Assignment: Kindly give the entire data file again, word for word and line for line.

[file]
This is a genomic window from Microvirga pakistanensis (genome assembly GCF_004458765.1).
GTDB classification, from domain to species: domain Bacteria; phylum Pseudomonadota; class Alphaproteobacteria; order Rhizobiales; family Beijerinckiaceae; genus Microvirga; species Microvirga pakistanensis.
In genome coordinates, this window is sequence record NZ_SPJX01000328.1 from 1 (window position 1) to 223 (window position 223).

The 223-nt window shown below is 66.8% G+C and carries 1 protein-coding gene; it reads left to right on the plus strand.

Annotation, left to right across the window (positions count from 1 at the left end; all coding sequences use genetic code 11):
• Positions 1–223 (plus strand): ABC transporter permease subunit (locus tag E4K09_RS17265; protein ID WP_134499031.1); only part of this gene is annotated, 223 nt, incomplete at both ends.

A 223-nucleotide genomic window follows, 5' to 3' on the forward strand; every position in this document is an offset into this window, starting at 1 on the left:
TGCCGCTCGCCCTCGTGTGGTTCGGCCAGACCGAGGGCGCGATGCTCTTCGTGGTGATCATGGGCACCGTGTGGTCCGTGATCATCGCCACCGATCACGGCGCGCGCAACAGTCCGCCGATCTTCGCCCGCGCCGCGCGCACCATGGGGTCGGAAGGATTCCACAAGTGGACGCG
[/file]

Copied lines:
This is a genomic window from Microvirga pakistanensis (genome assembly GCF_004458765.1).
GTDB classification, from domain to species: domain Bacteria; phylum Pseudomonadota; class Alphaproteobacteria; order Rhizobiales; family Beijerinckiaceae; genus Microvirga; species Microvirga pakistanensis.
In genome coordinates, this window is sequence record NZ_SPJX01000328.1 from 1 (window position 1) to 223 (window position 223).

The 223-nt window shown below is 66.8% G+C and carries 1 protein-coding gene; it reads left to right on the plus strand.

Annotation, left to right across the window (positions count from 1 at the left end; all coding sequences use genetic code 11):
• Positions 1–223 (plus strand): ABC transporter permease subunit (locus tag E4K09_RS17265; protein ID WP_134499031.1); only part of this gene is annotated, 223 nt, incomplete at both ends.

A 223-nucleotide genomic window follows, 5' to 3' on the forward strand; every position in this document is an offset into this window, starting at 1 on the left:
TGCCGCTCGCCCTCGTGTGGTTCGGCCAGACCGAGGGCGCGATGCTCTTCGTGGTGATCATGGGCACCGTGTGGTCCGTGATCATCGCCACCGATCACGGCGCGCGCAACAGTCCGCCGATCTTCGCCCGCGCCGCGCGCACCATGGGGTCGGAAGGATTCCACAAGTGGACGCG